Redefining a Household: Senior-Citizen Roommates

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Finding a roommate is a crapshoot at best. I had a few situations where I couldn’t have been happier. And we’ve all had the roommate from hell, too. But for most of us, roommates are something we grow out of, something from our youths. However, greater life expectancies, the graying of America and the cost of living is changing that. One of the fastest growing household types is unrelated seniors living together as geriatric roomies.

Back in the bad old days, we had extended families with several generations living together. People in a great many cultures still live like this. It works pretty well. There’s usually someone around for child-care purposes, and there’s always someone around to make sure the oldsters get to the doctor and bingo. The downside, of course, is that if your family sucks, you’re stuck with them.

Of course, we knew better than hundreds of thousands of years of evolution, and we invented the nuclear family: two adults and 2.3 children living off in the suburbs with a white picket fence. And that worked great until it didn’t. People got divorces, and children moved hundreds, even thousands of miles away, and the inevitable also happened and marriages ended with a death.

Now, there are millions of baby boomers with gray hair, artificial knees and AARP cards. And a lot of them are alone. Not that there is anything wrong with being alone. Some of the wittiest dinner conversation I have is when I eat by myself, but there are also times when even the most anti-social curmudgeon would enjoy the company of another human being — if only to have someone to argue with.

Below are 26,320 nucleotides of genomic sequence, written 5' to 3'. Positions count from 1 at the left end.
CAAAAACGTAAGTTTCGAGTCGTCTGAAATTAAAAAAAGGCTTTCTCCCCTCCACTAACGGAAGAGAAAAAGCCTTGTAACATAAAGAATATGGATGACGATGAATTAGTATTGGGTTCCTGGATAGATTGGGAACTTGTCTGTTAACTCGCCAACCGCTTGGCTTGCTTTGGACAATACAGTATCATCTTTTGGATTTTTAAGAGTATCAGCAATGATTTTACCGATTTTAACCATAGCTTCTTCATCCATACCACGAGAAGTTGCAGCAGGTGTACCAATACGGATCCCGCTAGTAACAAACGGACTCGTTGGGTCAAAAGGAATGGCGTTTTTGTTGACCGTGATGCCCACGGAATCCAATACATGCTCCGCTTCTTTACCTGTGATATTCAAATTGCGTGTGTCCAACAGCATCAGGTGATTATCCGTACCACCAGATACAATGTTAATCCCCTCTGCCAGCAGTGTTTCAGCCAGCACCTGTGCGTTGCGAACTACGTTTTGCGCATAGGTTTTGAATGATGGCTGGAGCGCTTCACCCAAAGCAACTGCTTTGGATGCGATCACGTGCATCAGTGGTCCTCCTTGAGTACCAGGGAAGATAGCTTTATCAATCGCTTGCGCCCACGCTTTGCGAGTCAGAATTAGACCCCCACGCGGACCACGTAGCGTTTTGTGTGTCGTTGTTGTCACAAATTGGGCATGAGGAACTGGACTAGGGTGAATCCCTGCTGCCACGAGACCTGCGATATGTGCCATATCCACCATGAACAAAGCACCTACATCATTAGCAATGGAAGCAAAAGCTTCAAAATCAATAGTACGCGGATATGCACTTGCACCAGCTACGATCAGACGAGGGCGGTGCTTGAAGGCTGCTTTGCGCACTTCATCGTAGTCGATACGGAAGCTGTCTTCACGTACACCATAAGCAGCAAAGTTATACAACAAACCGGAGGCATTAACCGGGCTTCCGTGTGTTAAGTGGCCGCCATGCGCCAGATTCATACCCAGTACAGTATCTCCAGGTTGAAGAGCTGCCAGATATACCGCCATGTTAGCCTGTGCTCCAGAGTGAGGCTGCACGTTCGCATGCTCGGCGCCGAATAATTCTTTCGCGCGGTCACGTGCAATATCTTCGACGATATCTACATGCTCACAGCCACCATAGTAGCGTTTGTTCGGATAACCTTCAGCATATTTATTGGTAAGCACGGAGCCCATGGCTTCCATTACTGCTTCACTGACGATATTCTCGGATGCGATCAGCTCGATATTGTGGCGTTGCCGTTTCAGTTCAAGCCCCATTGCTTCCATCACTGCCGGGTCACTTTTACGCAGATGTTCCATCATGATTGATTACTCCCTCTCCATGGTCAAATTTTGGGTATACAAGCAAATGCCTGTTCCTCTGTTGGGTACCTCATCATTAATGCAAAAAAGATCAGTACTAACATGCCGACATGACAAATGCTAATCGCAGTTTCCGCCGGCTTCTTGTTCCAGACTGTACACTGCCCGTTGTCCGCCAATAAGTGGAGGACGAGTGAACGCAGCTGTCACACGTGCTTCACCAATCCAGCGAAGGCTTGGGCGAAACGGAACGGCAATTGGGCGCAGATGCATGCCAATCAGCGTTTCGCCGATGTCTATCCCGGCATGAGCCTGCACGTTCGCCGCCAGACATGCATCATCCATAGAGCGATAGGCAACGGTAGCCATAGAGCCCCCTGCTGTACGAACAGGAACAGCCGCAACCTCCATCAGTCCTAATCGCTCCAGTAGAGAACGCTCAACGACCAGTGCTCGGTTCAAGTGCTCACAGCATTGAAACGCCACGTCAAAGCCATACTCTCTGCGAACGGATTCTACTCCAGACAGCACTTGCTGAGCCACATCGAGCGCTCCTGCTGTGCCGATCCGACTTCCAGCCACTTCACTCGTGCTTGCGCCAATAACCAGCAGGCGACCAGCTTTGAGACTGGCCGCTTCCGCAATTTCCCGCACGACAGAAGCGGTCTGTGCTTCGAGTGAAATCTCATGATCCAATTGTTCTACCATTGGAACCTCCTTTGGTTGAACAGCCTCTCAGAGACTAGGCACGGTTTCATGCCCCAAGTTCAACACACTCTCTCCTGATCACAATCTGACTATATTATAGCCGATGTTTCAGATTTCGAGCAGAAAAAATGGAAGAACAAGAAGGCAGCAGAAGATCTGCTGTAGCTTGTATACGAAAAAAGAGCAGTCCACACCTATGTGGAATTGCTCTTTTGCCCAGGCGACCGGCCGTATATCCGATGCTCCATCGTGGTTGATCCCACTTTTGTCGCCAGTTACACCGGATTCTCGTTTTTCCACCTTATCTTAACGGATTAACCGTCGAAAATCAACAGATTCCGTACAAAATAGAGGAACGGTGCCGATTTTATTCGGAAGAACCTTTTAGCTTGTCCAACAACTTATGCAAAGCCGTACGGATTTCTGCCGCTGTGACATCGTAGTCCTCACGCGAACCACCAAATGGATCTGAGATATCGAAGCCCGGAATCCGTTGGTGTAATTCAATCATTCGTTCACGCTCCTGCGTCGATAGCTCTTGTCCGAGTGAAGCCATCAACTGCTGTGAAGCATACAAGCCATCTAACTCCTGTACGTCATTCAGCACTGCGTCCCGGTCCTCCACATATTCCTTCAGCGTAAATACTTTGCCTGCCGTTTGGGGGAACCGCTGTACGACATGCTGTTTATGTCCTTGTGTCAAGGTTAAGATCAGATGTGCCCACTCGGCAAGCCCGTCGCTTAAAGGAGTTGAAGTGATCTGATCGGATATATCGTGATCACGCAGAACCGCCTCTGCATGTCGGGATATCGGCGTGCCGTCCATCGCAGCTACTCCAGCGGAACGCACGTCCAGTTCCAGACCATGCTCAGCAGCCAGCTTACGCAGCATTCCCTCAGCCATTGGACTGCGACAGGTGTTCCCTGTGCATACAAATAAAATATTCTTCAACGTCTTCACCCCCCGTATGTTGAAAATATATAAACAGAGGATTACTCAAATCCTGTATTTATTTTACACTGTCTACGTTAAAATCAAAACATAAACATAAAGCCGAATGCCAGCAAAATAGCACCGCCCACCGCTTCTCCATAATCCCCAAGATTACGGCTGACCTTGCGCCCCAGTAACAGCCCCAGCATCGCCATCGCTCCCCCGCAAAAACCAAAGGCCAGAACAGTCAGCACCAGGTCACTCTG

Moreover, there are some good safety reasons not to be alone. The whole “I’ve-fallen-and-I-can’t-get-up” thing springs to mind. But there are less extreme situations, too. One of the things older people have to do more so than young ‘uns is take pills at various times during the day. Having someone around who is in the same boat makes any reminders easier to take. As for diet, people tend to eat better when they aren’t just cooking for one. A properly balanced meal thrice daily is a pain in the backside when you have to make everything single-serving sized.

The families of those oldsters with roommates also benefit. There is a certain peace of mind you get when you know that Mom or Dad is not sitting around alone. And it isn’t exactly snooping if your parents’ or grandparents’ roomie calls you to say, “She hasn’t eaten in two days.” A great many little problems don’t turn into big ones as a result.

Then, there are the bills. Living on a fixed income is something of a misnomer when so many have broken finances. A great many people, through no fault of their own, lost a packet of money when Wall Street melted down a few years ago. And there is a great deal of truth to the old adage “Two can live as cheaply as one.” When it comes to heating your home, there is no additional cost to heating it for a second, third or fourth person. The same applies more or less to electricity, water and cable bills. And a two-bedroom apartment costs each party half of what renting it solo could require.

Above all, there are serious social benefits to people of the same age sharing living space. There’s an automatic tie — having lived through the same times, you have the same reference points in life. You remember the same things, and while you may not have experienced things in the same way, those commonalities make the world less lonely.

“Grandpa’s roommate” has a weird ring to it, but the way things are going, it won’t be long before Hallmark has cards for Grandparents’ Roommates’ Day.

Jeff Myhre is a contributing journalist for TheBlot Magazine

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